ch 8-13 - Chapter 8 Emotions and Moods I Myth of...

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Chapter 8 – Emotions and Moods I. Myth of Rationality - believing that rationality and emotion were mutually exclusive II. Emotions and Moods A. Affect 1. Emotions - intense feelings that are directed at someone or something 2. Moods - less intense and often lack a contextual stimulus; more cognitive B. Six universal emotions: Anger, Fear, Sadness, Happiness, Disgust, Surprise C. Biology of emotions - originate in the brain's limbic system; people tend to be the happiest when their limbic system is relatively inactive D. Intensity – depend on personality and job requirements E. Frequency and duration F. Emotions and irrationality - emotions are critical to rational thinking G. Functions of emotions - evolutionary psychology hypothesizes that emotions are useful: critical for rational thinking and to motivate people H. Mood states 1. Positive - such as excitement, self-assurance, and cheerfulness at the high end, and boredom, sluggishness, and tiredness at the low end 2. Negative - nervousness, stress, and anxiety at the high end, and relaxation, tranquility, and poise at the low end I. Sources of emotions and moods Personality, Day of week (happiest towards end of week), Time of day (happiest mid-day and at end of day), Weather (no influence), Stress, Social activities, Sleep (helps), Exercise (helps), Age (older people have shorter periods of sadness), Gender (F>M) J. External constraints on emotions Organizational influences, Cultural influences III. Emotional Labor - an employee's expression of organizationally desired emotions during interpersonal transactions at work A. Emotional labor - initially associated with service jobs; relevant to all types of work settings B. Emotional dissonance - when an employee is asked to express one set of feelings, while experiencing other feelings C. Felt emotions - an individual's actual emotions D. Displayed emotions - those that the organization requires workers to show and considers appropriate in a given job E. Surface acting - an individual hides inner feelings by modifying facial expressions F. Deep acting - modifying inner feelings through a conscious and deliberate effort G. Relationship between emotional labor and pay - not a direct positive link. In jobs that are cognitively demanding, emotional demands tend to lead to better pay. However, for jobs that are cognitively demanding, research shows that emotional demands actually are associated with worse pay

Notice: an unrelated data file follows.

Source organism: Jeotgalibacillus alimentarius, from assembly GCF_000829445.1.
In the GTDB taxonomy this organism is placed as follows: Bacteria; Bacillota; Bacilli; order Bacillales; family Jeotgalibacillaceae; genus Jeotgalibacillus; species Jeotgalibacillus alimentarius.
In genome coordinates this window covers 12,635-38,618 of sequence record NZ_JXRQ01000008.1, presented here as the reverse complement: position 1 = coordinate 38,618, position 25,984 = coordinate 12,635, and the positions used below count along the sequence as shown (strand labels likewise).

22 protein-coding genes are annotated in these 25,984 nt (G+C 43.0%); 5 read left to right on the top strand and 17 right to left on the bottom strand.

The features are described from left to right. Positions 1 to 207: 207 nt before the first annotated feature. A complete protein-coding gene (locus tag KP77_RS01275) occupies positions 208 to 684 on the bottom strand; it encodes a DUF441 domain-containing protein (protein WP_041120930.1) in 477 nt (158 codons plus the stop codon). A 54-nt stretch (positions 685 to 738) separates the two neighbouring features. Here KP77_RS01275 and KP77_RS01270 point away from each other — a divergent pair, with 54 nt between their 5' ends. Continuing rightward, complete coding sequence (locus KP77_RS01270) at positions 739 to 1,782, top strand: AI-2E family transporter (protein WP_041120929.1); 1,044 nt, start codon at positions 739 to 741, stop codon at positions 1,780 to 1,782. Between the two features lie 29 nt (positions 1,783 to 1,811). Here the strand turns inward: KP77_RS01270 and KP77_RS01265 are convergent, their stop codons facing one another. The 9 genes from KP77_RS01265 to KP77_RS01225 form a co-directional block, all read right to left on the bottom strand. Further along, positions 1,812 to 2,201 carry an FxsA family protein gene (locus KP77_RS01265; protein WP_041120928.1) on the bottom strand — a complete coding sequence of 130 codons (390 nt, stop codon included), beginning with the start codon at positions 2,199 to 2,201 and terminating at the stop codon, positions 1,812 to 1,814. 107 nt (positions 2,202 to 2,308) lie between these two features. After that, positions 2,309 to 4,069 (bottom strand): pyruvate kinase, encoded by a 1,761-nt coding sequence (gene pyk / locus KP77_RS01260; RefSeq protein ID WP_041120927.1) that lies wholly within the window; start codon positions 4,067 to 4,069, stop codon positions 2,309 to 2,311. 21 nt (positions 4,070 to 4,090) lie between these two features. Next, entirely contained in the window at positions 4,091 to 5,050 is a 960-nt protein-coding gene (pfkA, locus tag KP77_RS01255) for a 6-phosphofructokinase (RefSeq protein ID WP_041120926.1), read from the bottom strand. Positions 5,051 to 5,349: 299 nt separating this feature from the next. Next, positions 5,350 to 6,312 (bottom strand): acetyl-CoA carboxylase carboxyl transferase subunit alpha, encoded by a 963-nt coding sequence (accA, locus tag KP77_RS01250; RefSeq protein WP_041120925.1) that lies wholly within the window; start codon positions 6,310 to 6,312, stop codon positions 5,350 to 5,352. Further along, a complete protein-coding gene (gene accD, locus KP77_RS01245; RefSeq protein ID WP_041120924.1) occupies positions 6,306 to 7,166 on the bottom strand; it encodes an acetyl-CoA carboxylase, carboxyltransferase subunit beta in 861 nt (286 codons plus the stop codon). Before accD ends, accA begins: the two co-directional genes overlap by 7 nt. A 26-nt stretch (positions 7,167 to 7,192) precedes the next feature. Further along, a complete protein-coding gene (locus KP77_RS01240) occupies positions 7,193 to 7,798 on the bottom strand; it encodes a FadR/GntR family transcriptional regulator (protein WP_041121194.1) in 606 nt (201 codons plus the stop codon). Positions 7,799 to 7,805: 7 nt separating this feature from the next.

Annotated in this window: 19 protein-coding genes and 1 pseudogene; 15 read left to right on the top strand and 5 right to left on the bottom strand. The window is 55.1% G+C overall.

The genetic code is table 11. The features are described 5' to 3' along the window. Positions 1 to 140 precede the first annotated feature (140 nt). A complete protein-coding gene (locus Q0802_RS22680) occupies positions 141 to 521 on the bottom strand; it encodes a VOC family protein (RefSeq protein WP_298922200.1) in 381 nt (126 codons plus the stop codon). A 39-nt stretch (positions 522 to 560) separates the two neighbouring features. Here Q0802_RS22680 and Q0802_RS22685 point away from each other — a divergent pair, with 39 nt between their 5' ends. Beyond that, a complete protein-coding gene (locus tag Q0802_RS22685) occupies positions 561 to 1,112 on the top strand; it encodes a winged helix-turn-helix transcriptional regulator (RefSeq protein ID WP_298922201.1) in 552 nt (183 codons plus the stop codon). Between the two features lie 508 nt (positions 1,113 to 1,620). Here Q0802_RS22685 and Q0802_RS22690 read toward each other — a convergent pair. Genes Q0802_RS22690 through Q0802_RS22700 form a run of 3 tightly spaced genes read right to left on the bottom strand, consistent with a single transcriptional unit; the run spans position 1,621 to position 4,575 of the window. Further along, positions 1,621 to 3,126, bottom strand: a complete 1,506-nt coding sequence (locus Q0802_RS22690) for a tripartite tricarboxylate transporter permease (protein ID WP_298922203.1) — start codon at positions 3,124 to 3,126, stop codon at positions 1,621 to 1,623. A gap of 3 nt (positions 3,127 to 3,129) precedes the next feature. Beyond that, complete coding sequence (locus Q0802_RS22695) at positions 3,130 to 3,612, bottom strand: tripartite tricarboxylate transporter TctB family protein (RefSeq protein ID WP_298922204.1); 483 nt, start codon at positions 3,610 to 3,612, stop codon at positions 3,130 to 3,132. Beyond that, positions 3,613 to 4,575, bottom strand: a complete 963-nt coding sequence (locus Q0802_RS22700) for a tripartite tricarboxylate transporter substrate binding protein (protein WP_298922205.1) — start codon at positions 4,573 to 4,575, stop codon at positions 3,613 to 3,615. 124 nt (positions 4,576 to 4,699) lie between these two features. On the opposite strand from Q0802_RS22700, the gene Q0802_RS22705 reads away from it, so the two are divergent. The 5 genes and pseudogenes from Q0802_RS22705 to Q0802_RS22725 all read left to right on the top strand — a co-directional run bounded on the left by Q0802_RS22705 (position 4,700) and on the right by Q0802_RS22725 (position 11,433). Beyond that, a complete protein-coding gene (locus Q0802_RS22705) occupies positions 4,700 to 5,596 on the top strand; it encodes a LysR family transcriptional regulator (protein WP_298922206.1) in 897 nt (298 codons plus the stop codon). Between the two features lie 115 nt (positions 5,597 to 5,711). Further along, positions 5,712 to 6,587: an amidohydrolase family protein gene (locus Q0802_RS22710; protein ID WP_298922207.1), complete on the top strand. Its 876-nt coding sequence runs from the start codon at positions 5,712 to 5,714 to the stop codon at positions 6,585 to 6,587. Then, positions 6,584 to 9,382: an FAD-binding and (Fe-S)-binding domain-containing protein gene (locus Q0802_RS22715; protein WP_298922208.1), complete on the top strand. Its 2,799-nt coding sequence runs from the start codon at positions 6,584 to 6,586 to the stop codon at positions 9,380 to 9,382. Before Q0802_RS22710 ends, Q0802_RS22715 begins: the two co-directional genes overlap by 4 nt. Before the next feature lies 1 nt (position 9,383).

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IV. Affective Events Theory - the relationship between emotions and moods and job performance and satisfaction. Emotions are a response to an event in the work environment. These work events trigger positive or negative emotional reactions. The personality and mood predisposes individuals to respond with greater or lesser intensity to the event and will affect a number of performance and satisfaction variables: Work environment, Work events, Personal dispositions, Emotional reactions, Job satisfaction, Job performance V. Emotional Intelligence - one's ability to detect and manage emotional cues and information. High EI scores characterize high performers.
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This note was uploaded on 05/06/2008 for the course MAN 320F taught by Professor Passovoy during the Spring '08 term at University of Texas.

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ch 8-13 - Chapter 8 Emotions and Moods I Myth of...

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